Beyond Thoughts & Prayers: Bridging Brain Research to the Public Sphere (Pt 1)

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From 2009 until 2016 President Obama felt compelled to address the nation no less than 14 times following all manner of mass shootings such as Sandy Hook (2012) and the Orlando nightclub shooting (2016).[1] He delivered six of these addresses in 2016 alone. His addresses circled around the sentiment, now burned into our synapses, “Our thoughts and prayers go out to the families and friends who have lost love ones.” Such sentiments are appropriate and intended to provide solace. However, families and friends, understandably so, have grown weary of sentiment alone. They want answers. They want to know why this is happening over and over, and why nothing is being done about it. In the face of this parade of mass shooting incidents, not to mention staggering drug overdose and suicide numbers, politicians and policymakers seem powerless to not only provide answers but to also do something to address what has become a national crisis. It would seem that the general public is asking politicians and policymakers to take us beyond Thoughts & Prayers and deliver us to the land of scientific explanation, especially neuropsychological explanation. Here’s the rub. Thoughts & Prayers as a placeholder may reveal a deeper national paralysis.[2]

COVID did many things, both good (e.g., increased levels of preparedness) and bad (e.g., delivered staggering numbers of fatalities). COVID also showed us in ways no one could have imagined just how divided our country is when it comes to science. ICU nurses and doctors were on the frontlines of this divide. They would report taking care of people who, electing not to get vaccinated, would whisper with their last breath, “OK, I give in, I’ll take the vaccine now.” In what must have been a gut wrenching moment for these ICU nurses and doctors, they would compassionately reply, “I wish it were that simple, I truly do, but it is not.” It may well be that Thoughts & Prayers delivers the tacit message, as kindly as possible, that one cannot be anti-science and have science too. Rather than step on the hornet’s nest that would be the science/anti-science divide at a time of crisis and mourning, politicians and policymakers opt instead to simply deliver Thoughts & Prayers out of respect for the families and friends who have lost loved ones.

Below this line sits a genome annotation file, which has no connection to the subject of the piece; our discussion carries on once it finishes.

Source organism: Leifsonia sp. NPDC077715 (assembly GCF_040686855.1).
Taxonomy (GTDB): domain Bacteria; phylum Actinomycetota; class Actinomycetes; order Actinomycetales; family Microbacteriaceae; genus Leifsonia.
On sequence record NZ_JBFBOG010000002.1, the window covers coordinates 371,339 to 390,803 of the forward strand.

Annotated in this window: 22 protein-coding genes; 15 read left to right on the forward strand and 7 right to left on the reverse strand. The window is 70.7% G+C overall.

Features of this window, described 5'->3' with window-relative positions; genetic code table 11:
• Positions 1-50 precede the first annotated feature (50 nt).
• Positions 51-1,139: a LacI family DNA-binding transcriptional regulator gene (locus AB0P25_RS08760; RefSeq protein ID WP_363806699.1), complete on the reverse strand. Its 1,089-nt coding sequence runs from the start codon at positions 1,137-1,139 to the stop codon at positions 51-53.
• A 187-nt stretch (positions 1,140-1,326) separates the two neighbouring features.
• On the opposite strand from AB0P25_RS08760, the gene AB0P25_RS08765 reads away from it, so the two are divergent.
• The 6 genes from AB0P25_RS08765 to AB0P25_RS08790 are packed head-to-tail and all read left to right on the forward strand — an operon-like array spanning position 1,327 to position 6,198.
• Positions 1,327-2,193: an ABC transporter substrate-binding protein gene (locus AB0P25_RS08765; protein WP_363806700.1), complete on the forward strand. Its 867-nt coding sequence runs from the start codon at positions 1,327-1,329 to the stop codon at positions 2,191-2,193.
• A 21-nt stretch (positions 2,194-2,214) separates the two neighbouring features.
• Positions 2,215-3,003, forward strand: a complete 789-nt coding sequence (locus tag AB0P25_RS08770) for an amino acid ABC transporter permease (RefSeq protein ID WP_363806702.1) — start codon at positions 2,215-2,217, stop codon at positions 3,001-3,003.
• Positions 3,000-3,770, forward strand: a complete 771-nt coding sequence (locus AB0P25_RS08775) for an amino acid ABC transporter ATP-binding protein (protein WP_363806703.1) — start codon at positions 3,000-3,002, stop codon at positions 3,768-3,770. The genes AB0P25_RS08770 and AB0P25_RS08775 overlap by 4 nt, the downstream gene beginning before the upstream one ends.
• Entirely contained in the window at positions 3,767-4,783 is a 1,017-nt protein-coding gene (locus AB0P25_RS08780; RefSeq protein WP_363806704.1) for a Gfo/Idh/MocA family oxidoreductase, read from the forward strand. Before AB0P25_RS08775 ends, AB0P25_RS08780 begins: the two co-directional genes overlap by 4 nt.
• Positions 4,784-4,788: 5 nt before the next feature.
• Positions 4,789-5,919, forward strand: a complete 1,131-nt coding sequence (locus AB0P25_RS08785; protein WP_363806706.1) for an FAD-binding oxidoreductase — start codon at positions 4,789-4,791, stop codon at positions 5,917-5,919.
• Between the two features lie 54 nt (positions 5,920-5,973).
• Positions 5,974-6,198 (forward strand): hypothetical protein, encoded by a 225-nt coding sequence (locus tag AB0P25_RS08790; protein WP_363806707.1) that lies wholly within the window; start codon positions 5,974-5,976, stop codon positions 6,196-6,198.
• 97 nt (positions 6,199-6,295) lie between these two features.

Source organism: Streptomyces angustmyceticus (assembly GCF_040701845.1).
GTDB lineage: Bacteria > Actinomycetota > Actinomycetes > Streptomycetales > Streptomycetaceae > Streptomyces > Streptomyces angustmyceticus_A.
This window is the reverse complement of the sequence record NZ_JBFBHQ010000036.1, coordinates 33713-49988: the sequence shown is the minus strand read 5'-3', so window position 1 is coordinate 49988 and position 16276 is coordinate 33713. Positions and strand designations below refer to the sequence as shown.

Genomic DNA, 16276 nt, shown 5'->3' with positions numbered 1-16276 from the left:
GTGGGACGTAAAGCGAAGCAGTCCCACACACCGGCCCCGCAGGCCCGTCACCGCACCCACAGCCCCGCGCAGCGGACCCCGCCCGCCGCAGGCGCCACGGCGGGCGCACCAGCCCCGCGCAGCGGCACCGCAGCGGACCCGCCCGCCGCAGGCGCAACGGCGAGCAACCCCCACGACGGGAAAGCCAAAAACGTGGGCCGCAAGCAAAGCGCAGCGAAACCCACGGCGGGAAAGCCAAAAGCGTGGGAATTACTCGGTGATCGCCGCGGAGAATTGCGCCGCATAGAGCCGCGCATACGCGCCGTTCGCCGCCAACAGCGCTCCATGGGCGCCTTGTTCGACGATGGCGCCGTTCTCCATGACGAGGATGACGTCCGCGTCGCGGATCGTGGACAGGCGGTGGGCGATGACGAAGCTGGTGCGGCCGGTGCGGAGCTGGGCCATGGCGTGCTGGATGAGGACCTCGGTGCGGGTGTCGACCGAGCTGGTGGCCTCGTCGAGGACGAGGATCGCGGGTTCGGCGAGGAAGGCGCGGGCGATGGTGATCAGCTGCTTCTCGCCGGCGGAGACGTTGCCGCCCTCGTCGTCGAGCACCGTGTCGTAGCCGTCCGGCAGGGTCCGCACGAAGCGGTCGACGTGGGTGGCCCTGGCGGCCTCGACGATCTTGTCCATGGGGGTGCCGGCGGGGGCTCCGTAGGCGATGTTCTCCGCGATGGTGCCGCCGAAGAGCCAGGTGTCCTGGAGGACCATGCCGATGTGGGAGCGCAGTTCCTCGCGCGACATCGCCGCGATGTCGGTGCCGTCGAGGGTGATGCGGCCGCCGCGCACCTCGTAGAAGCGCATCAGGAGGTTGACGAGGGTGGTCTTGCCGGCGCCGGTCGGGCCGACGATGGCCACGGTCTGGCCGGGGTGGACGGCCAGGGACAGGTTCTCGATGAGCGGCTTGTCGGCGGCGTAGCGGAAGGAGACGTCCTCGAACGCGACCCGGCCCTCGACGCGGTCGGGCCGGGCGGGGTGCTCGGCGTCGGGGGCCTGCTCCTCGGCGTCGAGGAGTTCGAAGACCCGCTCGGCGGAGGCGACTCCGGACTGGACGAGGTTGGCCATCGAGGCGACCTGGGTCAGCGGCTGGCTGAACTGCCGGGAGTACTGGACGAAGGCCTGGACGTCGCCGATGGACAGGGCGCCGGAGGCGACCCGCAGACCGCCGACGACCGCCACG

“None of the seventeenth-century founders of modern science—Bacon, Descartes, Boyle, Hooke, and Newton—could have imagined the peculiar world of contemporary anti-science polemics,” writes Margaret C. Jacob in the edited volume Anti-Science and the Assault on Democracy. Jacob, along with her fellow contributors, remind us that the founding fathers of science poured the foundation upon which democracy rests. It would seem that science and democracy are inextricably intertwined. Writing alongside Jacob, Diana M. Judd makes the observation that science is baked into the American Declaration of Independence when it says: [T]o assume among the powers of the Earth, the separate and equal Station to which the Laws of Nature and of Nature’s God entitled them…. Judd states: “The goals of science, as Bacon first explained, are to pursue knowledge of the natural world, and to use this knowledge to benefit and aid humankind.” Here’s the rub.